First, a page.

The good news is that we are well practiced at setting goals, in fact, our lives are run by the goals we set every day.

These goals give us direction and purpose and motivate us to strive to improve our current positions. We set goals and sub-goals concerning every aspect of our lives often without even realizing it.

So, we already know about goals, all we need to do is break down the process and apply it to our cycling ambitions and training.

Having a goal is one thing but having a goal and a structured plan to achieve it is much better.

In sport, the primary reason we set goals is to provide focus and to motivate us to train to achieve a higher level of performance, therefore giving our training purpose.

Set SMART Goals

It’s often said that all goals should be “SMART”. This well-known acronym comes in several slightly different variations and below is the most relevant to the process of improving your cycling performance.

You can see that M-A-R and T just check that S is complete and that nothing in the formula is missing.

But where is the Challenge?

Yes, something is missing, it seems that for the sake of a convenient acronym we have left out the all-important word “challenge”. Every goal should be both realistic and challenging. The word challenge in goal setting is perhaps the most important.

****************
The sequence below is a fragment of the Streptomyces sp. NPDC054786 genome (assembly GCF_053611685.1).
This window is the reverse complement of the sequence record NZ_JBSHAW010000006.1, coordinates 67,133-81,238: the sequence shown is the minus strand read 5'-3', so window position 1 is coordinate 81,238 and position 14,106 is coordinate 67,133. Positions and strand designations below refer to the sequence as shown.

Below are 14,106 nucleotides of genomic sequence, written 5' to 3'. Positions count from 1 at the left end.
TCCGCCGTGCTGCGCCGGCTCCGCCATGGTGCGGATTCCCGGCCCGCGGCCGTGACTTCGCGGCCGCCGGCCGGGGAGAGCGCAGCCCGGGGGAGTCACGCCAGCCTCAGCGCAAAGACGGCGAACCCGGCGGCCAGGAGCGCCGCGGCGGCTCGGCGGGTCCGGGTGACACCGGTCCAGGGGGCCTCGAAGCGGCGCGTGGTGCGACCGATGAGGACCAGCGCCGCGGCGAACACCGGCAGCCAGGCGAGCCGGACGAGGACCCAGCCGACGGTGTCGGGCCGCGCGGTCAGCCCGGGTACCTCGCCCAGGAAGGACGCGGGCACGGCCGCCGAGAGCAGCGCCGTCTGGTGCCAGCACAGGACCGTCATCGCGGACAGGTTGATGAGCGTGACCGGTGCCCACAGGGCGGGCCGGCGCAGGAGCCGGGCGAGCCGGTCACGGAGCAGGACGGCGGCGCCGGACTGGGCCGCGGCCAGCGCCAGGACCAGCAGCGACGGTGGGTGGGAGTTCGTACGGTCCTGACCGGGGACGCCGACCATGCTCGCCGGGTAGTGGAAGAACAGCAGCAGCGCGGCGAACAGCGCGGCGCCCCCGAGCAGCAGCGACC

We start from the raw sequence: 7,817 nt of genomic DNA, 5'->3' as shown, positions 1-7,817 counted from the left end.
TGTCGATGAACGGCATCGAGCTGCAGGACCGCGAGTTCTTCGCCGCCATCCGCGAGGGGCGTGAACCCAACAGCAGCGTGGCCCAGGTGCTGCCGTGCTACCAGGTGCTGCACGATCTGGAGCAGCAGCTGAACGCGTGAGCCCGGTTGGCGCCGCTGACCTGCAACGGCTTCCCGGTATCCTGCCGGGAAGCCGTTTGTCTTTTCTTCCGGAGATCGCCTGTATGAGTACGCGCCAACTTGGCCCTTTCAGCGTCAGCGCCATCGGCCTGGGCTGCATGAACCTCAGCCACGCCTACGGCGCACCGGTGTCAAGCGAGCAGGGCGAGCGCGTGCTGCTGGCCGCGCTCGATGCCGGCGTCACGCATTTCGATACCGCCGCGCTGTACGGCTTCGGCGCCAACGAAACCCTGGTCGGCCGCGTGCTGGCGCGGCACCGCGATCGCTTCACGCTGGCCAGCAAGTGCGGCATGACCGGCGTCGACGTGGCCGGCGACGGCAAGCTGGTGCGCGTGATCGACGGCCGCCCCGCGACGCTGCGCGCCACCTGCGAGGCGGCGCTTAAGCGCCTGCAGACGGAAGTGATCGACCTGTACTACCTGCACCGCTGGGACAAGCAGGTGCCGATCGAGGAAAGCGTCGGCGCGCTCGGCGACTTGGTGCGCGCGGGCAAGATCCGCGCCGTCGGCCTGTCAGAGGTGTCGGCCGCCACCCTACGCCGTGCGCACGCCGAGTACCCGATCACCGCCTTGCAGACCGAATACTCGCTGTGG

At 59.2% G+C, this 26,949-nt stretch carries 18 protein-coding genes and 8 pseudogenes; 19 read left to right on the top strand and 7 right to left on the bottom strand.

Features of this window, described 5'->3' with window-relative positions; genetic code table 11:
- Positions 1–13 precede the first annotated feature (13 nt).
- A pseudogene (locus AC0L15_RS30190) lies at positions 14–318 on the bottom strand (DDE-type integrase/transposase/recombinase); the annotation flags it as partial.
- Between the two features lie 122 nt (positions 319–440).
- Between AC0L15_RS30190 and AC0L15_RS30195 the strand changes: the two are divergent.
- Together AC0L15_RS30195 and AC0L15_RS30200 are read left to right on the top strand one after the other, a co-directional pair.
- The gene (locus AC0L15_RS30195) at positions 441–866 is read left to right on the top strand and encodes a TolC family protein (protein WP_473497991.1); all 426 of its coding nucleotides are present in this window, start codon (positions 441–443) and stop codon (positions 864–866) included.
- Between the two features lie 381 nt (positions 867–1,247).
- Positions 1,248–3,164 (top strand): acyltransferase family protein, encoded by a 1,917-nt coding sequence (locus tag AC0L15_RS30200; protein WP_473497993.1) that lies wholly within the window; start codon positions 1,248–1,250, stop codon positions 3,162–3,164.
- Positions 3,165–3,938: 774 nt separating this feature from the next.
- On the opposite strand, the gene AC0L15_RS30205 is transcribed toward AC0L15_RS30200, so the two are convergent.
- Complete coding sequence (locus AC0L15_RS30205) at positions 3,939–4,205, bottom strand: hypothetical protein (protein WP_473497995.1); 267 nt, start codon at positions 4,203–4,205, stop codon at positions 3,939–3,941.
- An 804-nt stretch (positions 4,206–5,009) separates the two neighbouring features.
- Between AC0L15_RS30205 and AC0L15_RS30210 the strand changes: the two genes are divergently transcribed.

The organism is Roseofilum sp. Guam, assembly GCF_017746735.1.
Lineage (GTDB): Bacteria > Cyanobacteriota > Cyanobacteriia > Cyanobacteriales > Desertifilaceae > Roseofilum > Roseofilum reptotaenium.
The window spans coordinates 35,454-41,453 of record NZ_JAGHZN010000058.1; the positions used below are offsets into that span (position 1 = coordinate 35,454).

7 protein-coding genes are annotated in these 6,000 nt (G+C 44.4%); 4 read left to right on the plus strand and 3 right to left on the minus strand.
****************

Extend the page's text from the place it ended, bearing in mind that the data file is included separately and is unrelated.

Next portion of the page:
There is nothing wrong with dreaming, it is the daydreamers, the ones that chose their dreams that eventually succeed. If your vision is far greater than your current ability, use sub-goals like steppingstones to achieve the big dream. Success in smaller steps to a bigger goal is so much more empowering than repeated failure.

How Many Goals?

Coaches see goal setting as an important element in the design of a training plan. The goal gives the plan direction, allowing the coach to focus on what is important and design in the elements required to allow you to achieve.

Do not set too many goals, if your primary goal is set correctly by following the principle outlined above, with the correct training, you will achieve a better level of fitness and expertise and as a result, you will be performing at a higher level in all the events in which you participate.

Be specific, don’t be vague.

Let us be clear about the language of “SMART” challenging goals. Statements like “I want to do well in an event” or even “I want to beat another competitor” are not “Smart” and do not work as goals. “I want to win” is no better.

However, when we start adding some detail it improves “I want to ride 100 miles in 6 hours by June this year” or “I want to climb the Tourmalet in 2-hours on tour next summer” much better. “It’s now January and in June I want to ride a specific 100-mile sportive in less than 6 hours which is at least 20 minutes faster than my ride time last year and is 15 minutes faster than my rivals time last year” Now we are talking!

Now we can devise a training goal and to do so, we need get even more specific by working out how much better you will need to perform to achieve this result. So, this goal could now read “by June this year I need to achieve an anaerobic threshold of? watts at a weight of? kg”. Then we need to think of what other skills you need to be improved such as on bike skills, pacing, and race feeding to help you achieve your goal. Achieve this and you will be placed higher in everything you do.


So, if your dream is to cross the Pyrenees or Alps on your bike, set a date with Bike Basque, knowing that your support team is already in place is a major step on your road to achieving your goal.

Author: Nigel Hale-Hunter

Bpm Coaching